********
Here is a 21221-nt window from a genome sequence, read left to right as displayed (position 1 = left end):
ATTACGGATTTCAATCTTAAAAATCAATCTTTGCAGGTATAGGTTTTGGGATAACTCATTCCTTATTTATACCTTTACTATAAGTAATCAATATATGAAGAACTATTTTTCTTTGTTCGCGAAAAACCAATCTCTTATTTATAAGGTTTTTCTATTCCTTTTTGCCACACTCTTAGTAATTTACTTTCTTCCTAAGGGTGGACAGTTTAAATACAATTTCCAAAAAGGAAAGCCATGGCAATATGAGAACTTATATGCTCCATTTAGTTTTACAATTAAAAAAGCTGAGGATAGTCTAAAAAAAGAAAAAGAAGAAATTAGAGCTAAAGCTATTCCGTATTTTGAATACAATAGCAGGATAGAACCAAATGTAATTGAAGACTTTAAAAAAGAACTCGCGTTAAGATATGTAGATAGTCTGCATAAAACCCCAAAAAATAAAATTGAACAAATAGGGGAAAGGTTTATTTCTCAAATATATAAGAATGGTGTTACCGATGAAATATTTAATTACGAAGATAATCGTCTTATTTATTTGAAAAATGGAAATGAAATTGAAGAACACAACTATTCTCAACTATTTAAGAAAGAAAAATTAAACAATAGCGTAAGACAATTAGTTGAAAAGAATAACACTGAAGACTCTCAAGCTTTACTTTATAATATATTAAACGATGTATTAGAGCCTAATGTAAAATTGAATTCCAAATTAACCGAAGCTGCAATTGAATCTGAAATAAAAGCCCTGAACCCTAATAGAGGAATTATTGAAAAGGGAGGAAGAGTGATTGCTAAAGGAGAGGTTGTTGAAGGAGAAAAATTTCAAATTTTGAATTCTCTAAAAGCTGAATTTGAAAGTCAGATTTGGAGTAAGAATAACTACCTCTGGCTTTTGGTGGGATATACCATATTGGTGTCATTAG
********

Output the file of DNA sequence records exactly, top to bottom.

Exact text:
Here is a 21221-nt window from a genome sequence, read left to right as displayed (position 1 = left end):
ATTACGGATTTCAATCTTAAAAATCAATCTTTGCAGGTATAGGTTTTGGGATAACTCATTCCTTATTTATACCTTTACTATAAGTAATCAATATATGAAGAACTATTTTTCTTTGTTCGCGAAAAACCAATCTCTTATTTATAAGGTTTTTCTATTCCTTTTTGCCACACTCTTAGTAATTTACTTTCTTCCTAAGGGTGGACAGTTTAAATACAATTTCCAAAAAGGAAAGCCATGGCAATATGAGAACTTATATGCTCCATTTAGTTTTACAATTAAAAAAGCTGAGGATAGTCTAAAAAAAGAAAAAGAAGAAATTAGAGCTAAAGCTATTCCGTATTTTGAATACAATAGCAGGATAGAACCAAATGTAATTGAAGACTTTAAAAAAGAACTCGCGTTAAGATATGTAGATAGTCTGCATAAAACCCCAAAAAATAAAATTGAACAAATAGGGGAAAGGTTTATTTCTCAAATATATAAGAATGGTGTTACCGATGAAATATTTAATTACGAAGATAATCGTCTTATTTATTTGAAAAATGGAAATGAAATTGAAGAACACAACTATTCTCAACTATTTAAGAAAGAAAAATTAAACAATAGCGTAAGACAATTAGTTGAAAAGAATAACACTGAAGACTCTCAAGCTTTACTTTATAATATATTAAACGATGTATTAGAGCCTAATGTAAAATTGAATTCCAAATTAACCGAAGCTGCAATTGAATCTGAAATAAAAGCCCTGAACCCTAATAGAGGAATTATTGAAAAGGGAGGAAGAGTGATTGCTAAAGGAGAGGTTGTTGAAGGAGAAAAATTTCAAATTTTGAATTCTCTAAAAGCTGAATTTGAAAGTCAGATTTGGAGTAAGAATAACTACCTCTGGCTTTTGGTGGGATATACCATATTGGTGTCATTAG